The Heavyweight Multitasker – XF50-140mm F2.8

· 24.July.2021

If anyone asks me why Fujifilm? My answer to them would be simple. It’s colour science and optics. It is no hidden fact that Fuji incorporates the best colour science in its cameras using its past experiences from the analog era. It is also a known truth that the company manufacturers some world class lenses which outperform every photographers expectations. Today I am going to talk about one such lens that is a mutitasker. It has earned the much respected ‘Red’ badge from Fuji which sets it apart from the rest in the XF line up. It falls in the league of the elite which makes it so much more desirable.

Hello photobuffs. I am Ritesh Ghosh, a street and documentary photographer and I shall be giving you my 2 cents on the XF50-140mm F2.8 lens.

After my introduction, many of you would be wondering why I chose to own this focal length when all I required for street and documentary was a 23mm or 35mm lens. True to your thoughts were mine, when I was recommended this lens by a friend who is a landscape photographer. He was using this lens for his work and was very impressed with the output. Initially I was a bit apprehensive about his choice but once he shared some of his images with me, trust me I got swept away. I reciprocated by ordering one for myself right away. Within a few days I had this beautiful lens in my hand.

Out of the box the 50-140mm weighs a decent 2 pounds or a little under 1 kg – that’s because of its optical design which has 23 elements in 16 groups. The lens comes with a tripod collar which is removable and doubles up as a grip when shooting with both hands. Honestly, it did felt front-heavy when I first mounted it on my X-T1 body, making it totally unadvisable to hold it single handed from the camera body. Although I always carried it from the collar and got used to the weight in a short span of time.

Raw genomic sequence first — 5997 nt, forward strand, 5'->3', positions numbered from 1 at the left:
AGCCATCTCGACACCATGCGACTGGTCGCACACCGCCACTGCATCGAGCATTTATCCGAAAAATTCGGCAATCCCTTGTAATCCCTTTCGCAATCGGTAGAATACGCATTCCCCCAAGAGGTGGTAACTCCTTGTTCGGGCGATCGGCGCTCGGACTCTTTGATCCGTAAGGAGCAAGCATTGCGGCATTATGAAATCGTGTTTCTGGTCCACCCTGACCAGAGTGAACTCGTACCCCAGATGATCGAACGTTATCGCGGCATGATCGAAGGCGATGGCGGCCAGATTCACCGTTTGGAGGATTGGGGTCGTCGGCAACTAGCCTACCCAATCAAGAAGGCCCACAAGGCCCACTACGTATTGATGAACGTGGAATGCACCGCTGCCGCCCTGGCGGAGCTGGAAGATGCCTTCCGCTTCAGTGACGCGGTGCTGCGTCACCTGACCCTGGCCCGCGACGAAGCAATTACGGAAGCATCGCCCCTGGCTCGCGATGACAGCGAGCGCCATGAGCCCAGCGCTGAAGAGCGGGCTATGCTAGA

The question which now played across my mind was how to utilise it in my kind of work. Carrying this on the streets would be tiring even if was placed in my camera bag. The barrel length would intimidate my subjects making them cautious which would in turn lead to the much unwanted resistance. Not before long I realized that the focal length of 50-140 could actually be broken down to individual prime lengths of 50mm, 85mm, 100mm and 140mm to be used seperately for various genres. I decided to start using this as my portrait lens on the streets using the 50mm and 85mm focal lengths. Investing in this lens actually saved me from spending on dedicated prime lenses for portrait giving me the exact same output at no extra cost.

Every year there is a Transit Camp in Kolkata for the pilgrims who take the holy dip in the Ganges at Ganga Sagar. I took the 50-140 and shot some interesting faces at the camp. This gave birth to ‘Faces of India’ a personal project which I have been persuing for the last 3 years. The 70-200mm equivalent focal length makes it very easy to capture head shots. The wide 2.8 aperture compresses the background creating perfect subject isolation. The images that I have shared will make it easy for you to understand the output I have been getting year on year. The lens has a solid build and is weather resistant making it usable under extreme outdoor conditions. It comes with in built stabilization too. The enhanced algorithm compliments the stabilization mechanism thus minimising camera shake when working with slower shutter speeds. The front element comes with a Nano GI coating to supress flaring and ghosting. The seven blade diaphragm contributes to the bokeh quality specially when shooting wide open at f 2.8.

I would highly recommend this lens for its superior build quality and stunning optical performance. The only concern about this lens being it’s weight and price tag. But if you can come over them, you can place your bets safely on this heavyweight performer.